Janet E Leigh

University of Melbourne, Melbourne, Victoria, Australia

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Publications (37)85.62 Total impact

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    ABSTRACT: Oropharyngeal candidiasis (OPC) is the most common oral infection in HIV(+) persons. Previous studies suggest a role for CD8(+) T cells against OPC when CD4(+) T cells are lost, but enhanced susceptibility to infection occurs when CD8(+) T-cell migration is inhibited by reduced tissue E-cadherin. Objective:  To conduct a longitudinal study of tissue CD8(+) T-cells and E-cadherin expression before, during, and after the episodes of OPC. Oral fungal burden was monitored and tissue was evaluated for CD8(+) T cells and E-cadherin over a 1-year period in HIV(+) persons with a history of, or an acute episode of, OPC. While longitudinal analyses precluded formal interpretations, point prevalence analyses of the data set revealed that when patients experiencing OPC were successfully treated, tissue E-cadherin expression was similar to that in patients who had not experienced OPC, and higher numbers of CD8(+) T cells were distributed throughout OPC(-) tissue under normal expression of E-cadherin. These results suggest that (1) reduction in tissue E-cadherin expression in patients with OPC(+) is not permanent, and (2) high numbers of CD8(+) T cells can be distributed throughout OPC(-) tissue under normal E-cadherin expression. Together, these results extend our previous studies and continue to support a role for CD8(+) T cells in host defense against OPC.
    Oral Diseases 09/2011; 18(2):153-61. · 2.38 Impact Factor
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    ABSTRACT: This workshop reviewed aspects of the following: oral fungal disease in HIV-infected patients and the predictive value of oral mucosal disease in HIV progression; the role of the oral biofilms in mucosal disease; microbial virulence factors and the pseudomembranous oral mucosal disease process; the role that oral mucosal disease may have in HIV transmission; and the available topical antifungal treatment. This article summarizes the ensuing discussions and raises pertinent problems and potential research directions associated with oral fungal disease in HIV-infected patients, including the frequency of oral candidosis, the role of the intraoral biofilm in the development of oral mucosal disease, and host-pathogen interactions, as well as the development of the fetal oral mucosa, neonatal nutrition, and the role of oral candidosis in this setting. Finally, discussions are summarized on the use of inexpensive effective antifungal mouthwashes in resource-poor countries, the potential stigmata that may be associated with their use, as well as novel topical medications that may have clinical applicability in managing oral candidal infections in HIV-infected patients.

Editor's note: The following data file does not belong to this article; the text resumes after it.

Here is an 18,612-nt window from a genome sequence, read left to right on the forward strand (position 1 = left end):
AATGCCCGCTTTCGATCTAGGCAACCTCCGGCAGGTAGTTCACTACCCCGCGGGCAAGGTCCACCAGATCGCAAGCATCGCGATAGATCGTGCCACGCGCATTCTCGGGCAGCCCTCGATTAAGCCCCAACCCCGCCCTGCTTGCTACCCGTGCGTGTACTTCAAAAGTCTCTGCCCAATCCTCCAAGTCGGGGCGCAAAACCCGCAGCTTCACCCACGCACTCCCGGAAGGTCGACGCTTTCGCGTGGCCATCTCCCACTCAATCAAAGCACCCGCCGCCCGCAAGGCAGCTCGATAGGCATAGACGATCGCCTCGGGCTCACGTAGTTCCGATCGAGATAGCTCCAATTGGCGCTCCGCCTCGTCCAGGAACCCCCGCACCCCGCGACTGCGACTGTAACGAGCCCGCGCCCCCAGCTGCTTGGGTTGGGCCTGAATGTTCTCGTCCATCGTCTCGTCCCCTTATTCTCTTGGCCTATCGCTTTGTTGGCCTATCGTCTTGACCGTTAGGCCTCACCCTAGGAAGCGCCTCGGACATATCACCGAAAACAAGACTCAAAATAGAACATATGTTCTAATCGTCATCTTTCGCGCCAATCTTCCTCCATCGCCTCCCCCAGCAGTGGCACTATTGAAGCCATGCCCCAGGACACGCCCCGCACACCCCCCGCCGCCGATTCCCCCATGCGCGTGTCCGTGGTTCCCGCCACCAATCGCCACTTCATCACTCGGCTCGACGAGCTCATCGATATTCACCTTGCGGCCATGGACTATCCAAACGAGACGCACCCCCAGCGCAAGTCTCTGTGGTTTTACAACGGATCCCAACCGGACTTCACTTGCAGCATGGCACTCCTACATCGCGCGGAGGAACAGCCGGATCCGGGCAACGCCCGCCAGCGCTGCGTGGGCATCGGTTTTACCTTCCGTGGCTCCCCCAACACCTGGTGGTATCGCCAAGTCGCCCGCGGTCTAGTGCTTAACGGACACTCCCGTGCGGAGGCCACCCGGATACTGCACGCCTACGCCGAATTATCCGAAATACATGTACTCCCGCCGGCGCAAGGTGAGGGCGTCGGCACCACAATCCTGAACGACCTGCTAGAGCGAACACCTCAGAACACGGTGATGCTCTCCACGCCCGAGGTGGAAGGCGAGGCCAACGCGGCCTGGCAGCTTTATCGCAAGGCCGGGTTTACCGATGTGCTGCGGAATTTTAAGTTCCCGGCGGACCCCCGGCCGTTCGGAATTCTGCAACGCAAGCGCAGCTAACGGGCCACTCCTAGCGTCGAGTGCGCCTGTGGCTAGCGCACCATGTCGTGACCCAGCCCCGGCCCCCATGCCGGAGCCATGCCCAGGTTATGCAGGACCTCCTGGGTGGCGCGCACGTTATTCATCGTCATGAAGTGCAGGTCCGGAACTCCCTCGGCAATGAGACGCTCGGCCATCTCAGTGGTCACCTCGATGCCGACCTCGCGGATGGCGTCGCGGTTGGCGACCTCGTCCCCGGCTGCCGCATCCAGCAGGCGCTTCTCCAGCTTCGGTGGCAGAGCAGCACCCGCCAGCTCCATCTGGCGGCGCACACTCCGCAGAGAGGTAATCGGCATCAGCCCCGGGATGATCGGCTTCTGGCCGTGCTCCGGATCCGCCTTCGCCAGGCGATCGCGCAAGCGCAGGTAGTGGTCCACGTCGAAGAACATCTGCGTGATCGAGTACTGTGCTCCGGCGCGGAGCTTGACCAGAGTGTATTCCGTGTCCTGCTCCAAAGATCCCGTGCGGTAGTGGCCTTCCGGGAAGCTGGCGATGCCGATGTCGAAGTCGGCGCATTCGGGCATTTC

Advances in dental research 04/2011; 23(1):152-8.
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    ABSTRACT: Human Papillomavirus-32 (HPV-32) has traditionally been associated with focal-epithelial-hyperplasia (FEH). It is also present in 58% of oral warts of HIV-positive individuals whose prevalence is increasing. Current methods for the detection of HPV-32 are labor-intensive and insensitive so the goal of this work was to develop a highly sensitive and easy to use specific polymerase chain reaction (PCR) assay. An HPV-32 L1 specific PCR assay was developed and optimized. The sensitivity and specificity was compared to previous assays utilized for detection (PGMY and MY09/11 PCR with dot blot hybridization) using cloned HPV-32 L1, the closely related HPV-42 L1 as well as clinical samples (oral swabs and fluids from 89 HIV-positive subjects). The HPV-32 specific PCR assay showed improved sensitivity to 5 copies of HPV-32 as compared to the PGMY PCR, MY09/11 PCR and dot blot which had a limit of detection of approximately 3,000 copies. Using the HPV-32 dot blot hybridization assay as the gold standard, the HPV-32 specific PCR assay has a sensitivity of 95.8% and 88.9% by sample and subject, respectively, and specificity was 87.8% and 58.8% by sample and subject, respectively. The low sensitivity is due to the HPV-32 specific PCR assays ability to detect more HPV-32 positive samples and may be the new gold standard. Due to the ease, sensitivity, and specificity the HPV-32 specific PCR assay is superior to previous assays and is ideal for detection of HPV-32 in large cohorts. This assay provides an excellent tool to study the natural history of HPV-32 infection and the development of oral warts.